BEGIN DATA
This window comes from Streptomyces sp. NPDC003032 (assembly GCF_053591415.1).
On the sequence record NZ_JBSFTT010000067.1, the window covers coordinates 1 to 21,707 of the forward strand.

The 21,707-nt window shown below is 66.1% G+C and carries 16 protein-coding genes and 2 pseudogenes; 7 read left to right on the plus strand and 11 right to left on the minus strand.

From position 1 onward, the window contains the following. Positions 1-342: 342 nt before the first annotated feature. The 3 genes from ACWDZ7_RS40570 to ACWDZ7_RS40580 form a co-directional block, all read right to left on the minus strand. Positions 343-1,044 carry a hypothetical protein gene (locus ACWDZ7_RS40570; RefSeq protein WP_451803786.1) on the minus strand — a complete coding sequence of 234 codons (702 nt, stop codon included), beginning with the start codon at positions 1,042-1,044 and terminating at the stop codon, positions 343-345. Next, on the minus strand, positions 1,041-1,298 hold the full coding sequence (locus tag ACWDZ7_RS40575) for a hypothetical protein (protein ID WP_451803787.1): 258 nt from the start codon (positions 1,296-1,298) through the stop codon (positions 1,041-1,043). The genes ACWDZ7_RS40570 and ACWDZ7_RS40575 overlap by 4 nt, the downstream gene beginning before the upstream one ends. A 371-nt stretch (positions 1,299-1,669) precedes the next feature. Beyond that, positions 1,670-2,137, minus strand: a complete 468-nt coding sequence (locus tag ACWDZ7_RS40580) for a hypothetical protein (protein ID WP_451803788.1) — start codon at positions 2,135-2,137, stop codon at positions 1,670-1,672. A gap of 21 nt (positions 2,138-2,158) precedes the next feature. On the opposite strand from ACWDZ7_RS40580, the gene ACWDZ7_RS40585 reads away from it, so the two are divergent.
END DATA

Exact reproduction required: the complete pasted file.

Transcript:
This window comes from Streptomyces sp. NPDC003032 (assembly GCF_053591415.1).
On the sequence record NZ_JBSFTT010000067.1, the window covers coordinates 1 to 21,707 of the forward strand.

The 21,707-nt window shown below is 66.1% G+C and carries 16 protein-coding genes and 2 pseudogenes; 7 read left to right on the plus strand and 11 right to left on the minus strand.

From position 1 onward, the window contains the following. Positions 1-342: 342 nt before the first annotated feature. The 3 genes from ACWDZ7_RS40570 to ACWDZ7_RS40580 form a co-directional block, all read right to left on the minus strand. Positions 343-1,044 carry a hypothetical protein gene (locus ACWDZ7_RS40570; RefSeq protein WP_451803786.1) on the minus strand — a complete coding sequence of 234 codons (702 nt, stop codon included), beginning with the start codon at positions 1,042-1,044 and terminating at the stop codon, positions 343-345. Next, on the minus strand, positions 1,041-1,298 hold the full coding sequence (locus tag ACWDZ7_RS40575) for a hypothetical protein (protein ID WP_451803787.1): 258 nt from the start codon (positions 1,296-1,298) through the stop codon (positions 1,041-1,043). The genes ACWDZ7_RS40570 and ACWDZ7_RS40575 overlap by 4 nt, the downstream gene beginning before the upstream one ends. A 371-nt stretch (positions 1,299-1,669) precedes the next feature. Beyond that, positions 1,670-2,137, minus strand: a complete 468-nt coding sequence (locus tag ACWDZ7_RS40580) for a hypothetical protein (protein ID WP_451803788.1) — start codon at positions 2,135-2,137, stop codon at positions 1,670-1,672. A gap of 21 nt (positions 2,138-2,158) precedes the next feature. On the opposite strand from ACWDZ7_RS40580, the gene ACWDZ7_RS40585 reads away from it, so the two are divergent.